Tea production in Assam's Brahmaputra Valley drops

Our Bureau Kolkata | Updated on February 20, 2011

Women workers with their baskets on their way to the factory after plucking tea leaves in the outskirts of Guwahati, Assam. (File photo): Ritu Raj Konwar   -  Business Line

Tea production in Assam's Brahmaputra Valley (i.e. excluding Barak Valley) recorded a drop of 16 million kg (mkg) in 2010 at 429 mkg as compared with to 445 mkg in 2009, according to Mr R.K. Gogoi, Chairman of Assam Branch of Indian Tea Association (ABITA).

Addressing the 121st annual general meeting of ABITA held at Dibrugarh on Saturday, Mr Gogoi attributed the drop to heavy rain in early plucking season resulting in pest manifestation particularly in Upper Assam.

The lower availability of exportable crop also contributed to the decline in exports through the Amingaon inland container depot (ICD) — 21 mkg in 2010 as compared with 25 mkg in the previous year, he said.

However, there was a record average price realisation of Rs 113 a kg at Guwahati tea auction during the period, he said.

Emphasising the need for reducing the cost of production at the grass-root level, Mr Gogoi urged the State Government to do something to reduce the social cost estimated at Rs 9 per kg of tea produced in the State, which was eroding the competitiveness of Assam tea in the international market.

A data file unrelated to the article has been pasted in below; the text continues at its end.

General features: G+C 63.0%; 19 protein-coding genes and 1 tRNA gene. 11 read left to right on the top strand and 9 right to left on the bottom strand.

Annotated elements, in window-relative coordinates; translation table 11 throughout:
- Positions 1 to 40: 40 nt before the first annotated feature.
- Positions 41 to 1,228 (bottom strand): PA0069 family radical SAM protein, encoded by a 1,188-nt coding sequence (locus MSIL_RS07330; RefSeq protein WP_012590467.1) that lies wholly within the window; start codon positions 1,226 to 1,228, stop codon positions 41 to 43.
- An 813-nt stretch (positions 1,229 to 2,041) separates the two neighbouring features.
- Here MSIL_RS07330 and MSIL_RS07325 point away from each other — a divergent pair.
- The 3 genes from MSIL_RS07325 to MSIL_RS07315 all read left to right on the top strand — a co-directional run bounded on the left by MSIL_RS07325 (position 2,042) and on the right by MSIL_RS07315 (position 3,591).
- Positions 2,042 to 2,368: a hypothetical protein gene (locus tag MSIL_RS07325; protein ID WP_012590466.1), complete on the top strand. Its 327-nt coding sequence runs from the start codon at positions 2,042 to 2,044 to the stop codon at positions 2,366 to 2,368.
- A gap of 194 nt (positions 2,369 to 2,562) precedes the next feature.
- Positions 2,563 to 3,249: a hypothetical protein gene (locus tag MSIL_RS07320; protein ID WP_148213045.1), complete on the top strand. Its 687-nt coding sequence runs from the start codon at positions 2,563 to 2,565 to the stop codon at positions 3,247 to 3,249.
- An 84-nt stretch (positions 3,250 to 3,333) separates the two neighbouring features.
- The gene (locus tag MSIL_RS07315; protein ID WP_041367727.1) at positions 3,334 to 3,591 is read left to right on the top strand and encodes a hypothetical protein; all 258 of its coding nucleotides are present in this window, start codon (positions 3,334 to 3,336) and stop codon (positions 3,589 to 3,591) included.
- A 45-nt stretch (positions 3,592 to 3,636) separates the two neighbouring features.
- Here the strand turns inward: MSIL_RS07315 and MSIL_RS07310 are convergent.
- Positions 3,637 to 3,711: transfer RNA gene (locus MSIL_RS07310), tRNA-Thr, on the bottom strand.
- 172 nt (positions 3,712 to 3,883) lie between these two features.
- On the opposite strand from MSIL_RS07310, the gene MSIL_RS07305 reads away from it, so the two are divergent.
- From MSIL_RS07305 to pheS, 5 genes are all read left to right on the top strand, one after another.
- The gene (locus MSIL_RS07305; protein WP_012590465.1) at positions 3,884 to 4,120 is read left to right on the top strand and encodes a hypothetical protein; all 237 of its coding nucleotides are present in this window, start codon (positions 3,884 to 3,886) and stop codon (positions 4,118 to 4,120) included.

He, however, conceded that National Rural Health Mission and Sarva Sikhsha Abhiyan Partnership supported by the State Government had partially helped the tea industry in this regard.

The climate change and the shortage of labour were other challenges facing tea growers in Assam, he said.

With a total production of 480 mkg, out of a total of 977 mkg (2010), Assam accounted for nearly 50 per cent of the country's total production and the State's 170-year old tea industry employed over one million people, with around 50 per cent of the workforce being women, he added.

Air Marshal P.K. Barbora (Retd), Chief Guest at the AGM, gave away the ABITA Family Welfare Awards to the best performing tea estate hospitals in three zones under ABITA. Mr A.K. Bhargava, Additional Vice-Chairman of ITA and also Managing Director of Apeejay Tea, as well as members of the planting community and all sister associations of Assam Valley CCPA (Consultative Committee of Plantation Associations) were present.

Published on February 20, 2011

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